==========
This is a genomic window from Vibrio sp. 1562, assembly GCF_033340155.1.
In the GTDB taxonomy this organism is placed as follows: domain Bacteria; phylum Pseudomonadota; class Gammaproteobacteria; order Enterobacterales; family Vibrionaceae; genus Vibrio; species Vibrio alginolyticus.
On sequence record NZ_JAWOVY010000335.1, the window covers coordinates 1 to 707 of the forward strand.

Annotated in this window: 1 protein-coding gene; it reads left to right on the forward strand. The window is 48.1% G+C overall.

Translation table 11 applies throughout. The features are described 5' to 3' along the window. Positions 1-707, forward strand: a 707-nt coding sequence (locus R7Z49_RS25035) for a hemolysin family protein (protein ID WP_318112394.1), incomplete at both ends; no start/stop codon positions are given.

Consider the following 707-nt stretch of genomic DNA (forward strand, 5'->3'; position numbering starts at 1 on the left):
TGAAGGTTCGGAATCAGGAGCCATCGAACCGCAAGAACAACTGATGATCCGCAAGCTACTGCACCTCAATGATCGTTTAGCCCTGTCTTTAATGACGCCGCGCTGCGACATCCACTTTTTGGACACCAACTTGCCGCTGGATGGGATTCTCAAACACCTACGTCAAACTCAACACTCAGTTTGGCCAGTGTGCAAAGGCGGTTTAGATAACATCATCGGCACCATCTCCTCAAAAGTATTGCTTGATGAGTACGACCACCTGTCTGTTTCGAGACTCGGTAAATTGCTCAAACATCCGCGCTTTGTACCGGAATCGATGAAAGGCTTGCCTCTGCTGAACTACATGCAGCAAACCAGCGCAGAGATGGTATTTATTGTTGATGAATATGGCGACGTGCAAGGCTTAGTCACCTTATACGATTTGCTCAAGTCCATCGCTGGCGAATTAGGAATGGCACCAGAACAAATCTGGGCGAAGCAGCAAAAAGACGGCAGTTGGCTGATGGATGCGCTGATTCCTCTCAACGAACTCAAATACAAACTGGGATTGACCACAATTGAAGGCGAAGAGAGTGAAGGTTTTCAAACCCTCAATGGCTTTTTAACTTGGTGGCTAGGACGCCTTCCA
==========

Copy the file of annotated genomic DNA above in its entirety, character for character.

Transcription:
This is a genomic window from Vibrio sp. 1562, assembly GCF_033340155.1.
In the GTDB taxonomy this organism is placed as follows: domain Bacteria; phylum Pseudomonadota; class Gammaproteobacteria; order Enterobacterales; family Vibrionaceae; genus Vibrio; species Vibrio alginolyticus.
On sequence record NZ_JAWOVY010000335.1, the window covers coordinates 1 to 707 of the forward strand.

Annotated in this window: 1 protein-coding gene; it reads left to right on the forward strand. The window is 48.1% G+C overall.

Translation table 11 applies throughout. The features are described 5' to 3' along the window. Positions 1-707, forward strand: a 707-nt coding sequence (locus R7Z49_RS25035) for a hemolysin family protein (protein ID WP_318112394.1), incomplete at both ends; no start/stop codon positions are given.

Consider the following 707-nt stretch of genomic DNA (forward strand, 5'->3'; position numbering starts at 1 on the left):
TGAAGGTTCGGAATCAGGAGCCATCGAACCGCAAGAACAACTGATGATCCGCAAGCTACTGCACCTCAATGATCGTTTAGCCCTGTCTTTAATGACGCCGCGCTGCGACATCCACTTTTTGGACACCAACTTGCCGCTGGATGGGATTCTCAAACACCTACGTCAAACTCAACACTCAGTTTGGCCAGTGTGCAAAGGCGGTTTAGATAACATCATCGGCACCATCTCCTCAAAAGTATTGCTTGATGAGTACGACCACCTGTCTGTTTCGAGACTCGGTAAATTGCTCAAACATCCGCGCTTTGTACCGGAATCGATGAAAGGCTTGCCTCTGCTGAACTACATGCAGCAAACCAGCGCAGAGATGGTATTTATTGTTGATGAATATGGCGACGTGCAAGGCTTAGTCACCTTATACGATTTGCTCAAGTCCATCGCTGGCGAATTAGGAATGGCACCAGAACAAATCTGGGCGAAGCAGCAAAAAGACGGCAGTTGGCTGATGGATGCGCTGATTCCTCTCAACGAACTCAAATACAAACTGGGATTGACCACAATTGAAGGCGAAGAGAGTGAAGGTTTTCAAACCCTCAATGGCTTTTTAACTTGGTGGCTAGGACGCCTTCCA